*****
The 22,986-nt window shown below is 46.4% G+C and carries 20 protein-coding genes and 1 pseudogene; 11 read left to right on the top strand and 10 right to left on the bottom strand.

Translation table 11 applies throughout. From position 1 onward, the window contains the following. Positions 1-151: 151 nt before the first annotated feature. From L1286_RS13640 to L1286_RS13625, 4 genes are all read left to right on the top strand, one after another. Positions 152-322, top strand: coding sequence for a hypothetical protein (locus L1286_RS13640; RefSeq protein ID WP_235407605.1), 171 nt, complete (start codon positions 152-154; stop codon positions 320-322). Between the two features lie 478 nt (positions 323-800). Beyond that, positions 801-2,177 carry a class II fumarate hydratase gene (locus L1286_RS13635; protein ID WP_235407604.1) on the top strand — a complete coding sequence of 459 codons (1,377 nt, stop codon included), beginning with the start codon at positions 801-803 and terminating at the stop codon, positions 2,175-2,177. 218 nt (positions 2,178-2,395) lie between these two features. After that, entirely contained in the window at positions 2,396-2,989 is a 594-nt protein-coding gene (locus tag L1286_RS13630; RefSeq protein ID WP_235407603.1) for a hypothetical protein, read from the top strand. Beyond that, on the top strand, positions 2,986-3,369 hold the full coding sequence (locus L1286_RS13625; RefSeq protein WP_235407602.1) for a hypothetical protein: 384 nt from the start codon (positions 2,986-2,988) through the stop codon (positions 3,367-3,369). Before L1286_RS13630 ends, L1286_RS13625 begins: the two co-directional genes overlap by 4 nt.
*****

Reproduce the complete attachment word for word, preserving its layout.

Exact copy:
The 22,986-nt window shown below is 46.4% G+C and carries 20 protein-coding genes and 1 pseudogene; 11 read left to right on the top strand and 10 right to left on the bottom strand.

Translation table 11 applies throughout. From position 1 onward, the window contains the following. Positions 1-151: 151 nt before the first annotated feature. From L1286_RS13640 to L1286_RS13625, 4 genes are all read left to right on the top strand, one after another. Positions 152-322, top strand: coding sequence for a hypothetical protein (locus L1286_RS13640; RefSeq protein ID WP_235407605.1), 171 nt, complete (start codon positions 152-154; stop codon positions 320-322). Between the two features lie 478 nt (positions 323-800). Beyond that, positions 801-2,177 carry a class II fumarate hydratase gene (locus L1286_RS13635; protein ID WP_235407604.1) on the top strand — a complete coding sequence of 459 codons (1,377 nt, stop codon included), beginning with the start codon at positions 801-803 and terminating at the stop codon, positions 2,175-2,177. 218 nt (positions 2,178-2,395) lie between these two features. After that, entirely contained in the window at positions 2,396-2,989 is a 594-nt protein-coding gene (locus tag L1286_RS13630; RefSeq protein ID WP_235407603.1) for a hypothetical protein, read from the top strand. Beyond that, on the top strand, positions 2,986-3,369 hold the full coding sequence (locus L1286_RS13625; RefSeq protein WP_235407602.1) for a hypothetical protein: 384 nt from the start codon (positions 2,986-2,988) through the stop codon (positions 3,367-3,369). Before L1286_RS13630 ends, L1286_RS13625 begins: the two co-directional genes overlap by 4 nt.